Count Three alleges that all four defendants violated Copeland's due process and equal protection rights by arresting Copeland without probable cause and causing him to be subjected to a physical assault. The court has already dismissed Count Three as against Northwestern. Therefore, the issue is whether Count Three states a claim against the City, Harbaugh, or Pena.

 Before the court determines whether any of the above defendants are liable for violation of Copeland's due process or equal protection rights, the court must determine whether the complaint states a claim for a violation of those rights. To the extent that Copeland is alleging that his due process rights were violated because he was arrested without probable cause, that claim must fail for the reasons stated above. To the extent that Copeland is claiming that his equal protection rights were violated, Copeland's allegations simply do not establish that he was arrested or allegedly assaulted because he was African-American rather than because he was a suspect and arrestee. Finally, to the extent that Copeland is claiming that Harbaugh violated his right to due process by allegedly assaulting him, the complaint fails to allege sufficiently such a claim. See Niehus v. Liberio, 973 F.2d 526, 533 (7th Cir. 1992). Therefore, because Count Three fails to state a claim for violation of any of Copeland's constitutional rights, the court dismisses Count Three.

 4. Count Four -- section 1983 claims

 Count Four is a section 1983 claim against Northwestern and the City. For the reasons stated above, the court has already dismissed Copeland's section 1983 claim against Northwestern. The only issue is whether the count states a claim against the City. As with his original complaint, however, Copeland's section 1983 against the City must be dismissed because Copeland has failed to allege sufficiently either an express policy or any custom or usage on behalf of the City that caused Copeland's alleged constitutional injuries. Copeland, 964 F. Supp. at 1240; Schluga v. City of Milwaukee, 101 F.3d 60, 63 (7th Cir. 1996). Therefore, Count Four is dismissed in its entirety.

 5. Count Five -- section 1981 claim

 Count Five is a section 1981 claim against "defendants." From the complaint's allegations, however, it is clear that the claim is against Northwestern (for not providing services) and the City (for arresting Copeland) and is not against either Harbaugh or Pena.

 As with his original complaint, however, the amended complaint fails to state a section 1981 claim. Copeland, 964 F. Supp. at 1227-28. First, the complaint's allegations simply do not establish that any defendants took the action they did because of Copeland's race or that their actions concerned a contractual relationship. See Morris v. Office Max, Inc., 89 F.3d 411, 413 (7th Cir. 1996). Moreover, Copeland cannot maintain a section 1981 claim against the City. Jett v. Dallas Indep. Sch. Dist., 491 U.S. 701, 735, 105 L. Ed. 2d 598, 109 S. Ct. 2702 (1989); McPhaul v. Board of Comm'rs of Madison County, 976 F. Supp. 1190, 1997 WL 586743, at *4-5 (S.D. Ind. 1997). Accordingly, the court dismisses Count Five.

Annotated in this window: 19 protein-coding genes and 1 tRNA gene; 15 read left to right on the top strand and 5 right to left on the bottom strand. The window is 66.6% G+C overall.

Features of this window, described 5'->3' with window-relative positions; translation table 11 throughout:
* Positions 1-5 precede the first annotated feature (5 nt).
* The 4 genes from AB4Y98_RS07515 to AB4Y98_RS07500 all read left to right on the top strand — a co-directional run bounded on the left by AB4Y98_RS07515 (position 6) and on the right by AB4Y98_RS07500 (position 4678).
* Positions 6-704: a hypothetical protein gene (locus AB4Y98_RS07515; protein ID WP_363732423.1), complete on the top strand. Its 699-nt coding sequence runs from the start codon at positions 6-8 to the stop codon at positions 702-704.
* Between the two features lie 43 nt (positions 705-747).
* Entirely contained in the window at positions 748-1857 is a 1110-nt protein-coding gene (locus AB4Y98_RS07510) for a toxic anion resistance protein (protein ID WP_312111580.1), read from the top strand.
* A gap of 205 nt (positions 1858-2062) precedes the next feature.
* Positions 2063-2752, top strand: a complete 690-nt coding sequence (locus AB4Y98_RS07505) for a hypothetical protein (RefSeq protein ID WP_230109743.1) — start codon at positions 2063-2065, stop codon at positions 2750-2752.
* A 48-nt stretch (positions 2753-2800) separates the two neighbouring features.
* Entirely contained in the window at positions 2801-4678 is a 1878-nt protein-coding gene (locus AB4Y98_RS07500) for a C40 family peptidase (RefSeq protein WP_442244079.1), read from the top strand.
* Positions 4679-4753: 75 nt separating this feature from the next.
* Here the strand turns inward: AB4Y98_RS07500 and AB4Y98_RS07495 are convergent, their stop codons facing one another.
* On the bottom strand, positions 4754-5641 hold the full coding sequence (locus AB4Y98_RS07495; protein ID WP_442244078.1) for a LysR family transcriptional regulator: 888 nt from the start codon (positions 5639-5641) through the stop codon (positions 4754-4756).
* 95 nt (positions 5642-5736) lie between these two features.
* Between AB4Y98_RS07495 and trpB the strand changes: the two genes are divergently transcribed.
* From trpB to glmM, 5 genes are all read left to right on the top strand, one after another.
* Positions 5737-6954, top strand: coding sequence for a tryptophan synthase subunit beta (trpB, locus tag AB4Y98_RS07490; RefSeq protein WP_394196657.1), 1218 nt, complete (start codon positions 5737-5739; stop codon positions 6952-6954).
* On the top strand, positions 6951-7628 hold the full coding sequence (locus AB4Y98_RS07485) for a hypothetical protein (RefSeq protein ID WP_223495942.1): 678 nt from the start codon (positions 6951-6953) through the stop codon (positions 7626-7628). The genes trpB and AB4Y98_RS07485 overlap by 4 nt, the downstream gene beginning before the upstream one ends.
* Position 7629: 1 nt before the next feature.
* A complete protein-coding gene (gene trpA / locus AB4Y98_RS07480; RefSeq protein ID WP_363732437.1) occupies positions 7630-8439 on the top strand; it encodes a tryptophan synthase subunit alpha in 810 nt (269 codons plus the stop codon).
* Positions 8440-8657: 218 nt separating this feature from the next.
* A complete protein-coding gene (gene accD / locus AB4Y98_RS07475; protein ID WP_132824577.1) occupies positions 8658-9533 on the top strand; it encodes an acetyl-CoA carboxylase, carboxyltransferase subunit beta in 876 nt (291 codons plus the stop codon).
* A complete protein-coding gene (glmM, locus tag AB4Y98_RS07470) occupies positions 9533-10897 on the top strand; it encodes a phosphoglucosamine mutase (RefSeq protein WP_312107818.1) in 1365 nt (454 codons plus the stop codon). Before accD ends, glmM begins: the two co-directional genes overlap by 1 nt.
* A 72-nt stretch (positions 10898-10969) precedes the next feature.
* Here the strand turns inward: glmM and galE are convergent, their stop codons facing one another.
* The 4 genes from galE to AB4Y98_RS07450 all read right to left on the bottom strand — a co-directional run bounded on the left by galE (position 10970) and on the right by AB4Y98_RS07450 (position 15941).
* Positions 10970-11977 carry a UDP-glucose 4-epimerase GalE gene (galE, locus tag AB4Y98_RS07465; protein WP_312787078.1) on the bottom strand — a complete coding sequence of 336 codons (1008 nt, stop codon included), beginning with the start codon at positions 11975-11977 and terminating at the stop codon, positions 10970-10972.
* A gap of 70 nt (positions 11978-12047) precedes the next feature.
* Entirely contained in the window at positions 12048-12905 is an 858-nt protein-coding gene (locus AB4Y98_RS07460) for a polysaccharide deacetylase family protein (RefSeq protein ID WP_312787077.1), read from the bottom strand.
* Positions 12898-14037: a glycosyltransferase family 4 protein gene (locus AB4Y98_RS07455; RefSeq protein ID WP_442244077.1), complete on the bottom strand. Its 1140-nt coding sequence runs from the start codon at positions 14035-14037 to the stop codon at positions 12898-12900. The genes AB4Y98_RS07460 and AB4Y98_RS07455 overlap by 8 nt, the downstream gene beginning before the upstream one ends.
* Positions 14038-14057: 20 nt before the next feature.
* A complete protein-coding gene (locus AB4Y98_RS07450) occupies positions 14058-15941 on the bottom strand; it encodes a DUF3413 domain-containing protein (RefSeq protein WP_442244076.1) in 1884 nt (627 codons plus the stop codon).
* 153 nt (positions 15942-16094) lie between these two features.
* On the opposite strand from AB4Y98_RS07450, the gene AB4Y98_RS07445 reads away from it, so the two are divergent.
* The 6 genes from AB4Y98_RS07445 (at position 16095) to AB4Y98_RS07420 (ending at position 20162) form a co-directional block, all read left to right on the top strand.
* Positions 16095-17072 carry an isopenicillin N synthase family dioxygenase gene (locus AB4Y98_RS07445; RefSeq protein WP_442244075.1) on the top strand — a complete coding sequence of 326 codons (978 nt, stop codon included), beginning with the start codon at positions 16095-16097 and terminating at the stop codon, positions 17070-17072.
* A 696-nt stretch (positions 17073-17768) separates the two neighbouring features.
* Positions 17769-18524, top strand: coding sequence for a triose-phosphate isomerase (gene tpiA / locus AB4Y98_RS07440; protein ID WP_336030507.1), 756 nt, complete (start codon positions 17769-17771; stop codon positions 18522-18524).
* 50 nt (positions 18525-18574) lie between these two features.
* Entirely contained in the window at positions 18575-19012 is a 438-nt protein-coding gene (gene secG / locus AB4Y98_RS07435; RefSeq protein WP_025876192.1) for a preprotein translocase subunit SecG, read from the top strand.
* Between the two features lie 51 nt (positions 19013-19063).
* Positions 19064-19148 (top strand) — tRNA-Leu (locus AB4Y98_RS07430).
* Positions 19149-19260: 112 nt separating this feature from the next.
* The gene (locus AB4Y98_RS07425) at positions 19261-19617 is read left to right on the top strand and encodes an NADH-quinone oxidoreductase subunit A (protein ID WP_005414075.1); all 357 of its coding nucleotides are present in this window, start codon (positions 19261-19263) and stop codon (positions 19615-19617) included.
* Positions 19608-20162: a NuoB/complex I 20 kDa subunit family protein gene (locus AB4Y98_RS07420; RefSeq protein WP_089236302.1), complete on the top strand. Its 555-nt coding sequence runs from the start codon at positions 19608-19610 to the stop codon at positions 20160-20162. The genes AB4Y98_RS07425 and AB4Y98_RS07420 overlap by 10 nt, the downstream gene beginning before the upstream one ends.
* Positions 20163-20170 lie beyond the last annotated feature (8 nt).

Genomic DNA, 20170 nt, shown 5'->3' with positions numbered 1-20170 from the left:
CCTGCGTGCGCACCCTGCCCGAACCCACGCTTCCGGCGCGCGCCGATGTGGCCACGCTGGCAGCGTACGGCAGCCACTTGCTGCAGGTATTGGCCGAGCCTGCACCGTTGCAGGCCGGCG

6. Count Six -- section 1985(2) claim

 Count Six is a section 1985(2) claim against Northwestern and the City. As with his original complaint, however, Copeland has failed to state a section 1985(2) claim against defendants. The allegations and reasonable inferences therefrom simply do not establish that Northwestern's employees and the City's police officers agreed to engage in actions designed to prevent Copeland from attending or testifying in federal court or to obstruct justice in state court by depriving Copeland of equal protection of the laws. Copeland, 964 F. Supp. at 1236. Thus, the court dismisses Count Six.

 7. Count Seven -- section 1985(3) claim

 Count Seven is a section 1985(3) claim against all defendants. As with his original complaint, however, Copeland's amended complaint fails to state a claim for a section 1985(3) violation. There are no allegations in the amended complaint which establish that (1) Northwestern or any of its agents or employees, (2) the City or any of its agents or employees, (3) Harbaugh, or (4) Pena conspired with anyone to deprive Copeland of his constitutional rights because of his race. See Copeland, 964 F. Supp. 1242 at 1244-36. Accordingly, the court dismisses Count Seven.

 8. Count Nine -- section 1395dd claim against Northwestern

 Count Nine is a claim against Northwestern for violation of 42 U.S.C. § 1395dd. However, to state a claim under section 1395dd, Copeland must allege that he had an "emergency medical condition." Deberry v. Sherman Hosp. Ass'n, 769 F. Supp. 1030, 1032 (N.D. Ill. 1991). A patient who suffers from an "emergency medical condition" is in imminent danger of death or serious disability. Thornton v. Southwest Detroit Hosp., 895 F.2d 1131 (6th Cir. 1990). Copeland's allegations fail to establish that he suffered from an emergency medical condition. Accordingly, Count Nine is dismissed.

 C. State law claims

 In his amended complaint, Copeland asserts claims against Northwestern for medical malpractice and violation of the Illinois Mental Health and Development Confidentiality Act, 740 ILCS 110-1-110/7. However, because the court has dismissed all of the federal question claims, the court declines to exercise supplemental jurisdiction over the state law claims pursuant to 28 U.S.C. § 1367(c)(3). Accordingly, Count Eight is dismissed.

 III. CONCLUSION

 For the above reasons, the court grants (1) Northwestern Memorial Hospital's, (2) the City of Chicago's, and (3) Lee Harbaugh and Abel Pena's motion to dismiss plaintiff Clyde Copeland's amended complaint. Accordingly, Counts One, Two, Three, Four, Five, Six, Seven, and Nine of the amended complaint are dismissed pursuant to Federal Rule of Civil Procedure 12(b)(6); Count Eight is dismissed pursuant to 28 U.S.C. § 1367(c)(3); and the amended complaint is dismissed in its entirety. Copeland is free to pursue whatever state law claims he may have in state court.

 Date: DEC 02 1997

 James H. Alesia

 United States District Judge